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19 Feb, 2022 10:44

Global semiconductor sales jump amid shortage

Chip production and sales soar to unprecedented levels to meet high demand
Global semiconductor sales jump amid shortage

Global computer chip industry sales reached the highest-ever annual total of $555.9 billion last year, the Semiconductor Industry Association (SIA) reported this week. The figure represents an increase of 26.2% compared to the 2020 total of $440.4 billion.

The association went on to report that the industry shipped a record 1.15 trillion units in 2021 in response to high demand.

In 2021, amid the ongoing global chip shortage, semiconductor companies substantially ramped up production to unprecedented levels to address persistently high demand, resulting in record chip sales and units shipped,” said SIA president and CEO John Neuffer.

SIA predicts that demand for semiconductors will “rise significantly” in the coming years, as chips become heavily embedded in the essential technologies.

Millions of products, such as cars, smartphones and washing machines, rely on computer chips.

When the coronavirus pandemic began in 2020, some tech firms started stockpiling chips or ordering them in advance, which led to many companies struggling to buy the components. As lockdowns forced millions to work from home, demand for laptops, tablets and webcams skyrocketed. At the same, labor shortages at chip factories lead to shortages worldwide.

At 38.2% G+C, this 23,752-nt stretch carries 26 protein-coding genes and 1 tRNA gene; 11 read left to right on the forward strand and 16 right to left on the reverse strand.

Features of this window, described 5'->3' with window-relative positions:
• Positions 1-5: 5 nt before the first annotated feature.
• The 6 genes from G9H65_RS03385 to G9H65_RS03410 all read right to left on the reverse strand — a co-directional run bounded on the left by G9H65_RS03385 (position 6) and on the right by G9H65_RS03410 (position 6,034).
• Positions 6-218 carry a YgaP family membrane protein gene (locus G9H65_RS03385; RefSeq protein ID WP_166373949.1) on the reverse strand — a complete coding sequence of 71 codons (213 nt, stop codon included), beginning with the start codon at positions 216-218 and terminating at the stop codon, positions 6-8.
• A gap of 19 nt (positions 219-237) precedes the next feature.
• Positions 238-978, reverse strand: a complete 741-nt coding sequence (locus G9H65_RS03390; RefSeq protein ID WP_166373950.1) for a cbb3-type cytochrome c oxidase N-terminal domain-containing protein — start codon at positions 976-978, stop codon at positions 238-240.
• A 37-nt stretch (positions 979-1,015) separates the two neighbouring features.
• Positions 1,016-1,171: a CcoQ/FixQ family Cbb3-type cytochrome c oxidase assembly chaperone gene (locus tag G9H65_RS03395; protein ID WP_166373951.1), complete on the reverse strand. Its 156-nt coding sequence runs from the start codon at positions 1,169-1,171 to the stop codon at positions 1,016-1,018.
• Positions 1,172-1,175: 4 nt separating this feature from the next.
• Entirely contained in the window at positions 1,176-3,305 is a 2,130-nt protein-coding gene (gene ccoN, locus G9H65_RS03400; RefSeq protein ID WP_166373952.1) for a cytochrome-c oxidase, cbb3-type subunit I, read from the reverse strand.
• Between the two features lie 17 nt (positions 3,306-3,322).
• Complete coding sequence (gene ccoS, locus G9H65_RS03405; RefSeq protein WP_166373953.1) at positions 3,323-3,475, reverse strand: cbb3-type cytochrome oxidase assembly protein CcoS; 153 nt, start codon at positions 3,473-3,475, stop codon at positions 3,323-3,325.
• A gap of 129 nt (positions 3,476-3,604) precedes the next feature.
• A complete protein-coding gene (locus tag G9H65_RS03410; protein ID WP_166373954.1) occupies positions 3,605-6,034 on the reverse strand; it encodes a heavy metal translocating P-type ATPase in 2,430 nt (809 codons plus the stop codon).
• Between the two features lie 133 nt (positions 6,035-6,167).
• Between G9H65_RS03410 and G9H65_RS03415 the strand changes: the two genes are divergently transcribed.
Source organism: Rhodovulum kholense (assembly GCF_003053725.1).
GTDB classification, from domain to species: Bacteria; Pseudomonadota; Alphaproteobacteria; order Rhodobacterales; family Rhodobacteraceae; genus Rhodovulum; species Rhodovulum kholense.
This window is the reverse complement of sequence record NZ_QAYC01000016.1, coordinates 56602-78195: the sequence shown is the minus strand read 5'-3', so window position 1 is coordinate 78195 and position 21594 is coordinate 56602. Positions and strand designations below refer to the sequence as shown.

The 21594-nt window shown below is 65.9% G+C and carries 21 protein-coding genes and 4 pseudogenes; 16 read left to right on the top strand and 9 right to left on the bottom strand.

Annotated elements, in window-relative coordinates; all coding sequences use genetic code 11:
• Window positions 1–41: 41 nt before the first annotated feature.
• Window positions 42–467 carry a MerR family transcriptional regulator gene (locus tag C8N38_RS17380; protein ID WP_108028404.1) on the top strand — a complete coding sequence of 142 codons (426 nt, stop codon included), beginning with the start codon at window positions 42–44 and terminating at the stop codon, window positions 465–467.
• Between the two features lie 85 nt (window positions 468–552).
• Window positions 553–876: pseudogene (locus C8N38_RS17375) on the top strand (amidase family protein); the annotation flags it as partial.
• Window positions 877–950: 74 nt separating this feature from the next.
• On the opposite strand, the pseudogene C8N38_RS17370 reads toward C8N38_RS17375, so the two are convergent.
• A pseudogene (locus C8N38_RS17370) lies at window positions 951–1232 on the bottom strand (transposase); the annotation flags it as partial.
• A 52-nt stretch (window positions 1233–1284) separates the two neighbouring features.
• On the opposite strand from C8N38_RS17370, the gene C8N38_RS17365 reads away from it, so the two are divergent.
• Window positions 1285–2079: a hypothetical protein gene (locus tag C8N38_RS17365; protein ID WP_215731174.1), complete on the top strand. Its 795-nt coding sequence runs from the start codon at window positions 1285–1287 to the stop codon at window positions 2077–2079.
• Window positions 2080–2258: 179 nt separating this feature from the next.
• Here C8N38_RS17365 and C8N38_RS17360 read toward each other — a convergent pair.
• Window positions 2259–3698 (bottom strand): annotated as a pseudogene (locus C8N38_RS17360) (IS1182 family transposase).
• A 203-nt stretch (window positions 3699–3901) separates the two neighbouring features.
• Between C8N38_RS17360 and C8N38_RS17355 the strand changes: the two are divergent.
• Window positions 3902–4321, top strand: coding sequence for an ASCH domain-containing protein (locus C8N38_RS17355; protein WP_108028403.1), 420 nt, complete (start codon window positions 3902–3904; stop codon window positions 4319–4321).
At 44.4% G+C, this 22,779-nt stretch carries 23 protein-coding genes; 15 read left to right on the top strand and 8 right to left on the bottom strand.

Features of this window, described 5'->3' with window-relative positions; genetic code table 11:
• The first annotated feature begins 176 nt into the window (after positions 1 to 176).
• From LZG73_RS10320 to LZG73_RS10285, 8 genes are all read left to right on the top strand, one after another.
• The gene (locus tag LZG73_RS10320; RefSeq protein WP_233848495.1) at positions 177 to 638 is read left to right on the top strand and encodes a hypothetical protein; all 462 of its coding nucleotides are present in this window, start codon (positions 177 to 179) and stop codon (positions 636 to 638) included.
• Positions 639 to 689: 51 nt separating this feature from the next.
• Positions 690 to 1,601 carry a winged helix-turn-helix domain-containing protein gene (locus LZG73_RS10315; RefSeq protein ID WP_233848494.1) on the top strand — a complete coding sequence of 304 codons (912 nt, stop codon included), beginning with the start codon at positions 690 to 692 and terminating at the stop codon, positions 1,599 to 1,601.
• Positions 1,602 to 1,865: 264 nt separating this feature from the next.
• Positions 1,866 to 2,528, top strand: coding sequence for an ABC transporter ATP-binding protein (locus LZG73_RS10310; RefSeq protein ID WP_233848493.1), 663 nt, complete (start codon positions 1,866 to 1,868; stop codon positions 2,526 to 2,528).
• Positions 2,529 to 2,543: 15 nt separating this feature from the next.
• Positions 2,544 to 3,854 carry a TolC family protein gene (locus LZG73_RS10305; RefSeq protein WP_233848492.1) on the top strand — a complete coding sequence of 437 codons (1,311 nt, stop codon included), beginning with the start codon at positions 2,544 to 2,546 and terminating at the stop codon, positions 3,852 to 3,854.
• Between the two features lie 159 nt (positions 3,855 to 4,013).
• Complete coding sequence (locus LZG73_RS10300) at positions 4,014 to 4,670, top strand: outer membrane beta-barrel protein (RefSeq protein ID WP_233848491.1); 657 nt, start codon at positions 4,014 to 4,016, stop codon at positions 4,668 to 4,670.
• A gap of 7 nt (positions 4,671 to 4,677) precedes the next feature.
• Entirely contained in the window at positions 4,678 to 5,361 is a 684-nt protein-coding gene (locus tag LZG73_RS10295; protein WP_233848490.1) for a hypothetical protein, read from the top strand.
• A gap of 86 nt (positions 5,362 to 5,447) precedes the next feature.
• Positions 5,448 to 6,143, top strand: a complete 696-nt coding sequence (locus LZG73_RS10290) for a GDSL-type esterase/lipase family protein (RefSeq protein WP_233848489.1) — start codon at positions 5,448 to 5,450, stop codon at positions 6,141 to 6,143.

The situation has led governments and lawmakers to work on securing the supply chain and bringing the manufacture of semiconductors closer to home, as some of the biggest chip makers are located in Asia.

Last year, US President Joe Biden pledged $50 billion for semiconductor manufacturing and research with a bill known as the CHIPS for America Act.

Earlier this month, the EU announced a new European Chips Act that will see €15 billion ($17.11 billion) of additional investments in the industry until 2030.

SIA represents 99% of the US semiconductor industry by revenue and nearly two-thirds of non-US chip firms.

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